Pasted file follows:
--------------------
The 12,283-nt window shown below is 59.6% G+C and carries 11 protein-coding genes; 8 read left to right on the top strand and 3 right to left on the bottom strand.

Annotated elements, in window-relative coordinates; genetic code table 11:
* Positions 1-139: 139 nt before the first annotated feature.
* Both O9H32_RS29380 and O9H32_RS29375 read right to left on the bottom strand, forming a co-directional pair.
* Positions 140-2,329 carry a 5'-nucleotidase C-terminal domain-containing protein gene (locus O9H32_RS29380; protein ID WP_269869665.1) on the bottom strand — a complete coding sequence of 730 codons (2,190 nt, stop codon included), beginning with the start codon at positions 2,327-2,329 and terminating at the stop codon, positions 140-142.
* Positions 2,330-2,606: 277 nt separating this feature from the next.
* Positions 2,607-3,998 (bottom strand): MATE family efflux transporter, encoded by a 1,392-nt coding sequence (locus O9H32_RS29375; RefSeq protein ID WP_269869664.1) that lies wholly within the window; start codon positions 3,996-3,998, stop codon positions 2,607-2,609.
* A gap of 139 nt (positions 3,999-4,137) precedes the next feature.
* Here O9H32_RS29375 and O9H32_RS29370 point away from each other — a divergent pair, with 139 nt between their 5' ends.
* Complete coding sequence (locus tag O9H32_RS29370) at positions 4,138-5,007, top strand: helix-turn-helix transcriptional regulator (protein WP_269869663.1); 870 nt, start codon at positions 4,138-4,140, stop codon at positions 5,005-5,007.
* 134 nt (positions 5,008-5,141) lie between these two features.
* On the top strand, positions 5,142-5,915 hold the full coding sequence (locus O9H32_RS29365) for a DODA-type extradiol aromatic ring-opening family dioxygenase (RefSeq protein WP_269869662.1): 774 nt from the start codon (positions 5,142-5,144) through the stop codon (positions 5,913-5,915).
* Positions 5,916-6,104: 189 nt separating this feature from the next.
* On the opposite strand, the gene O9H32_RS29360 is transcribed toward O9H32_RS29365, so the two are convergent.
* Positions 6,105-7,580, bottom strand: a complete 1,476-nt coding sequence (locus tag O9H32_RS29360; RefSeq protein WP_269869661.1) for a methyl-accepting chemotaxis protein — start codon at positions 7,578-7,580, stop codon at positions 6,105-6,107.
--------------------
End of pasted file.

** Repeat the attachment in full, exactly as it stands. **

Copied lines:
The 12,283-nt window shown below is 59.6% G+C and carries 11 protein-coding genes; 8 read left to right on the top strand and 3 right to left on the bottom strand.

Annotated elements, in window-relative coordinates; genetic code table 11:
* Positions 1-139: 139 nt before the first annotated feature.
* Both O9H32_RS29380 and O9H32_RS29375 read right to left on the bottom strand, forming a co-directional pair.
* Positions 140-2,329 carry a 5'-nucleotidase C-terminal domain-containing protein gene (locus O9H32_RS29380; protein ID WP_269869665.1) on the bottom strand — a complete coding sequence of 730 codons (2,190 nt, stop codon included), beginning with the start codon at positions 2,327-2,329 and terminating at the stop codon, positions 140-142.
* Positions 2,330-2,606: 277 nt separating this feature from the next.
* Positions 2,607-3,998 (bottom strand): MATE family efflux transporter, encoded by a 1,392-nt coding sequence (locus O9H32_RS29375; RefSeq protein ID WP_269869664.1) that lies wholly within the window; start codon positions 3,996-3,998, stop codon positions 2,607-2,609.
* A gap of 139 nt (positions 3,999-4,137) precedes the next feature.
* Here O9H32_RS29375 and O9H32_RS29370 point away from each other — a divergent pair, with 139 nt between their 5' ends.
* Complete coding sequence (locus tag O9H32_RS29370) at positions 4,138-5,007, top strand: helix-turn-helix transcriptional regulator (protein WP_269869663.1); 870 nt, start codon at positions 4,138-4,140, stop codon at positions 5,005-5,007.
* 134 nt (positions 5,008-5,141) lie between these two features.
* On the top strand, positions 5,142-5,915 hold the full coding sequence (locus O9H32_RS29365) for a DODA-type extradiol aromatic ring-opening family dioxygenase (RefSeq protein WP_269869662.1): 774 nt from the start codon (positions 5,142-5,144) through the stop codon (positions 5,913-5,915).
* Positions 5,916-6,104: 189 nt separating this feature from the next.
* On the opposite strand, the gene O9H32_RS29360 is transcribed toward O9H32_RS29365, so the two are convergent.
* Positions 6,105-7,580, bottom strand: a complete 1,476-nt coding sequence (locus tag O9H32_RS29360; RefSeq protein WP_269869661.1) for a methyl-accepting chemotaxis protein — start codon at positions 7,578-7,580, stop codon at positions 6,105-6,107.